I had my tumour removed after my radiotherapy treatment. You’re fast-tracked through the treatment, so there’s not much time to process at each stage.
As Jeremy Hunt is Minister for Health, I named my tumour after him. Jeremy has been cut from my body and donated to science. I can think of no better tribute to the Rt Hon member for South West Surrey.
It took 8 days before I could eat again, and 10 days before I was discharged. Hospital food isn’t the most appealing, but the first taste of dry white bread and marmalade was sensational. My digestion has changed hugely since – to begin with, I couldn’t tolerate high fibre. I avoid rich food even now.
I have an ileostomy. When the surgeon removed the damaged part of my colon, he had to leave it to heal for a while. The ileostomy bypasses the affected area.
LIVING WITH A BAG ON THE BELLY
Life with a bag is OK. I have to empty it regularly, sometimes 8 or 10 times a day. It leaves a bulge on my waistline, and it sometimes peeks out when it’s curious.
I’ve had to change my diet since the start of treatment. I also have to eat more, because I don’t absorb everything at present.
I have to protect the stoma, which is the little stump of colon that sticks out, from being hurt from things like when I squat while gardening. I haven’t done much, so it’s not been a major problem. The seatbelt in the car can irritate the stoma, so I protect it with a jumper.
PREP for BOWEL CANCER
Tattoos: you get tattooed before it all starts. Just three pricks – one on my abdomen, and one on each hip. This is to line you up for the machine.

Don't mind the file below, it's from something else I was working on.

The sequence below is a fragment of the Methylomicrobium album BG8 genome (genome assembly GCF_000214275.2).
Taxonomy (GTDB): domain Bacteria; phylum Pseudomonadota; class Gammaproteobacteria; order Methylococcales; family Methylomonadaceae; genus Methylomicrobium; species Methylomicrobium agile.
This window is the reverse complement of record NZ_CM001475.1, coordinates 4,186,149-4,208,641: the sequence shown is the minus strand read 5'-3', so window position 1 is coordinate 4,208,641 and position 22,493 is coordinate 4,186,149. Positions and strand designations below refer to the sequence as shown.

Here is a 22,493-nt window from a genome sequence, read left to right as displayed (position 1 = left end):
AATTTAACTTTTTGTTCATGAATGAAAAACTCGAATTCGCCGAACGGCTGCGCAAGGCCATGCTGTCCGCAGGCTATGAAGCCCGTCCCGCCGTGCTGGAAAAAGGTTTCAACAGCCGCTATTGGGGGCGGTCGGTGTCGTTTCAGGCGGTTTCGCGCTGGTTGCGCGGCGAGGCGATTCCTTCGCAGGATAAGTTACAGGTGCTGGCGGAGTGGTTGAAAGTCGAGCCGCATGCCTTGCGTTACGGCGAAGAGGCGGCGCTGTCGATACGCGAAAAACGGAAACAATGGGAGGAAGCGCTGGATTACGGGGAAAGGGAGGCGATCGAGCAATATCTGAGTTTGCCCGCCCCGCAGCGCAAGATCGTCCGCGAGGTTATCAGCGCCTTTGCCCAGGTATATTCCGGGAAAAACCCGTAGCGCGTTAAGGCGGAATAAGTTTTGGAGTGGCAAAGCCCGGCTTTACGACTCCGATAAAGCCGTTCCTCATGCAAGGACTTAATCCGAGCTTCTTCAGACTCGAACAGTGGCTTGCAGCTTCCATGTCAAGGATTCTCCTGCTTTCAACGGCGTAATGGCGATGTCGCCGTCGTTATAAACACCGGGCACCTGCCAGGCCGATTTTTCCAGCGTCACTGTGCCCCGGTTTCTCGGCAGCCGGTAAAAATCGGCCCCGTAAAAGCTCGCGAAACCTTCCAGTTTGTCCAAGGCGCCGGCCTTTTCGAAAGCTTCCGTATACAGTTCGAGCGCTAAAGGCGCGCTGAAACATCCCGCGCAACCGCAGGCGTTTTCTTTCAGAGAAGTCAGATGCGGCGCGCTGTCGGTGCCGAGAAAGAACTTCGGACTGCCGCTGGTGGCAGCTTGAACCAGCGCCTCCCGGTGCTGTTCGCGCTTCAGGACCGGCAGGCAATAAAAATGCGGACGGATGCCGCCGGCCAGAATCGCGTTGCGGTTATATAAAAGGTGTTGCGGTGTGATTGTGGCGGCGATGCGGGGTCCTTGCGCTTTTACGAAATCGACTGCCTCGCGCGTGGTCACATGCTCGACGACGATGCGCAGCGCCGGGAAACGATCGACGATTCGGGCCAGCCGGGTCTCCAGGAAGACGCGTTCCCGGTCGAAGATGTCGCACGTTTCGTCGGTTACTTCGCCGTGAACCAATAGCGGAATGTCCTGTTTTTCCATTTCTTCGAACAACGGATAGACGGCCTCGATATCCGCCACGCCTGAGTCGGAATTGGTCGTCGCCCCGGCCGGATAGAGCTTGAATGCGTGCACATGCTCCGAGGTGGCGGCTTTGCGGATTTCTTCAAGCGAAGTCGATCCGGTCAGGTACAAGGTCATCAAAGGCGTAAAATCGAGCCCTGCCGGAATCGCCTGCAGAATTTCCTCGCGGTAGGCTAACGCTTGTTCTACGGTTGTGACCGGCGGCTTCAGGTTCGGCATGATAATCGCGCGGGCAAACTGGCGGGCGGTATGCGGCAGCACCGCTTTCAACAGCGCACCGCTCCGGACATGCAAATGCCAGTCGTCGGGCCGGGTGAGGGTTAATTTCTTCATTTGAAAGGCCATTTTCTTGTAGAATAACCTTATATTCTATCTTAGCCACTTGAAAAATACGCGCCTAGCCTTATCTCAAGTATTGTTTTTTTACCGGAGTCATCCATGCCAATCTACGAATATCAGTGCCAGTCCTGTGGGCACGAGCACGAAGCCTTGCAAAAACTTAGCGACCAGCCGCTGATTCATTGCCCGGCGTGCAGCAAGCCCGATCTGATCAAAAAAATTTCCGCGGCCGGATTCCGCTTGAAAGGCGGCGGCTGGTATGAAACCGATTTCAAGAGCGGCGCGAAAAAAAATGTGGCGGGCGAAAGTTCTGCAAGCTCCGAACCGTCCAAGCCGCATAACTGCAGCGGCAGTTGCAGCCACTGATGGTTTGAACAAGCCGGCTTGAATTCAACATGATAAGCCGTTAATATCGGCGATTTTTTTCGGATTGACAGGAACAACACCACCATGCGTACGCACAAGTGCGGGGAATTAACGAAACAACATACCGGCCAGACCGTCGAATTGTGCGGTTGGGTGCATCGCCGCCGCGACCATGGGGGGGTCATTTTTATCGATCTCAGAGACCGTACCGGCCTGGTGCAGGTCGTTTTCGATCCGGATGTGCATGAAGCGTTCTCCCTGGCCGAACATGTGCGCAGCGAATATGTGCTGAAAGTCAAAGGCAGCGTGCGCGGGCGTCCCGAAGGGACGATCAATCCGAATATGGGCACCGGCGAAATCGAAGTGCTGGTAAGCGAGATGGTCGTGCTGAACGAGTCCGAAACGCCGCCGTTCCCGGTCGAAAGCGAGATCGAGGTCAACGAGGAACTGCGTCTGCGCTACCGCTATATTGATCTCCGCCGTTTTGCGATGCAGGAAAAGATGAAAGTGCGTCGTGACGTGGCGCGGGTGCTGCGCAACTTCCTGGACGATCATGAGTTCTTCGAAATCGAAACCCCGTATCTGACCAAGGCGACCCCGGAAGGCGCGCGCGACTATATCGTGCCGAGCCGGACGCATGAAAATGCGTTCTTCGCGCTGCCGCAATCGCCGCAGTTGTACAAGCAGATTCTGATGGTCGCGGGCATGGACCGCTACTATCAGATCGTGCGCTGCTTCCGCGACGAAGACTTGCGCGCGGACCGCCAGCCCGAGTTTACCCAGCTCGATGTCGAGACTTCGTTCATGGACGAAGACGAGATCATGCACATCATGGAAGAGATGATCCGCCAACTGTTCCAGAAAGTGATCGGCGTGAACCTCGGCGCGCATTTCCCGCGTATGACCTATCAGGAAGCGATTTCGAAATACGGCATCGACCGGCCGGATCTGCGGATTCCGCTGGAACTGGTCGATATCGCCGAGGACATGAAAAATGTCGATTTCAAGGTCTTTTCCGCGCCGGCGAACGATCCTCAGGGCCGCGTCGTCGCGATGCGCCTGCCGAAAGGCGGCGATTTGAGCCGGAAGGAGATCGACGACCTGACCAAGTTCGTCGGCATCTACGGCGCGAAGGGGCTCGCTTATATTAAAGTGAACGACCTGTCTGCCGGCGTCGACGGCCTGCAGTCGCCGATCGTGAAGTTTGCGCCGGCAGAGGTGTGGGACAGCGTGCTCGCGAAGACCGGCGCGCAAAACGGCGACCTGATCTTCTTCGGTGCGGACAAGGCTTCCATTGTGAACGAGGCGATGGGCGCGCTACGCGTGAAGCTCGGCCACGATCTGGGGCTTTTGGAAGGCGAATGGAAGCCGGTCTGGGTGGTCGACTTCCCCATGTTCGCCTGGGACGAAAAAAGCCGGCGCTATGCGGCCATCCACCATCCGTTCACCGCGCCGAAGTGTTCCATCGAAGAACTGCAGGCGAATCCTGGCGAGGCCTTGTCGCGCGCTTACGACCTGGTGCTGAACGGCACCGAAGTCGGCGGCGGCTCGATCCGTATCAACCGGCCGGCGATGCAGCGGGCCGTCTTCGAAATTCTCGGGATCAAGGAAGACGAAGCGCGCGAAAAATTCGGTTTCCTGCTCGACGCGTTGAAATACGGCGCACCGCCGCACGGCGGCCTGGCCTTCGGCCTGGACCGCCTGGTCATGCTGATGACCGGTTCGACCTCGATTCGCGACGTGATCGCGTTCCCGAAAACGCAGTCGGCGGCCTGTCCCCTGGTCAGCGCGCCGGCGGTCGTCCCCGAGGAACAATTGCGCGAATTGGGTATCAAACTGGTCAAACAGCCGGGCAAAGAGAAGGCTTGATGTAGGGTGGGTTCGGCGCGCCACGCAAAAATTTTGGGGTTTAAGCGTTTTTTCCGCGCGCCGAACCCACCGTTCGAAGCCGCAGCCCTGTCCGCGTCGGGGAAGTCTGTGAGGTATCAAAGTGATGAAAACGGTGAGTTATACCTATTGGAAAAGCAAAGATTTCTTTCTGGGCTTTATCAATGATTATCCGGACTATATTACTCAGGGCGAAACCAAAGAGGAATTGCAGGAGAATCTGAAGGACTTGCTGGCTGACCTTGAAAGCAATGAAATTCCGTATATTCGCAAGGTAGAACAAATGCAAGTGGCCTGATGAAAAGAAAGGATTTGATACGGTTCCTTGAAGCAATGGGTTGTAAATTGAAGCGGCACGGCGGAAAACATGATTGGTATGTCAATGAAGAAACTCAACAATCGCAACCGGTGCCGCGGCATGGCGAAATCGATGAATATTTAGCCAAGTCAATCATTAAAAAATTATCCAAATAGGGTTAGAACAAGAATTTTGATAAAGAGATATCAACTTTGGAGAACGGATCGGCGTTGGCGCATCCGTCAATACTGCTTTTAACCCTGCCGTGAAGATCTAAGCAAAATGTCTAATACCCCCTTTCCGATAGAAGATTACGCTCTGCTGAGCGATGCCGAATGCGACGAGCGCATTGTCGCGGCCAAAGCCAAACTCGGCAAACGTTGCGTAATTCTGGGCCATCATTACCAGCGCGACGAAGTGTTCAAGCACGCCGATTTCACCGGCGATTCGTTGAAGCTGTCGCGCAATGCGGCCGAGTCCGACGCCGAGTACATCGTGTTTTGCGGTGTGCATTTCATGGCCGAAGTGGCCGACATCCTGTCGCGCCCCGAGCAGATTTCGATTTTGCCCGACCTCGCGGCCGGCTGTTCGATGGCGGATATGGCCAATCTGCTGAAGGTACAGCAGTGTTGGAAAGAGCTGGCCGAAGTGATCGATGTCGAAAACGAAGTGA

Water: I also had to drink a jug of water each morning, so my bowel was the same shape each time.
I had appointments 5 days a week before work, so I could carry on as normal – or as close as it gets.
I took capecitabine tablets every day. They’re so toxic I had to wear gloves before popping them in my mouth. The first time, I took 30 minutes to get my head around swallowing them. Not appealing.
AN UNEXPECTED SIDE-EFFECT
The capecitabine gave my face and upper body a skin peel. A lot of sun damage scabbed over and sloughed off over the 6 weeks.
I would cycle to St Thomas’s, cycle to work, then cycle home – about 18 miles. I saw a few cyclists in the treatment area.
No major effects to begin with, but serious runs every weekend for the latter stages. That, and tiredness.
RADIO + CHEMO
I have had radiotherapy with adjuvant chemotherapy.
I then had surgery to remove the part of my bowel where the tumour was sited, plus the two lymph nodes attached. I lost the tumour, and gained an ileostomy, which means I have a bag on my belly for my waste matter.
After a month’s rest and recovery, I began six months of chemotherapy, which finished in September 2017.
I am now waiting for the final surgery to reverse the ileostomy. This won’t happen anytime soon, thanks to the austerity programme of George Osborne, Boris Johnson, Theresa May and Jeremy Hunt.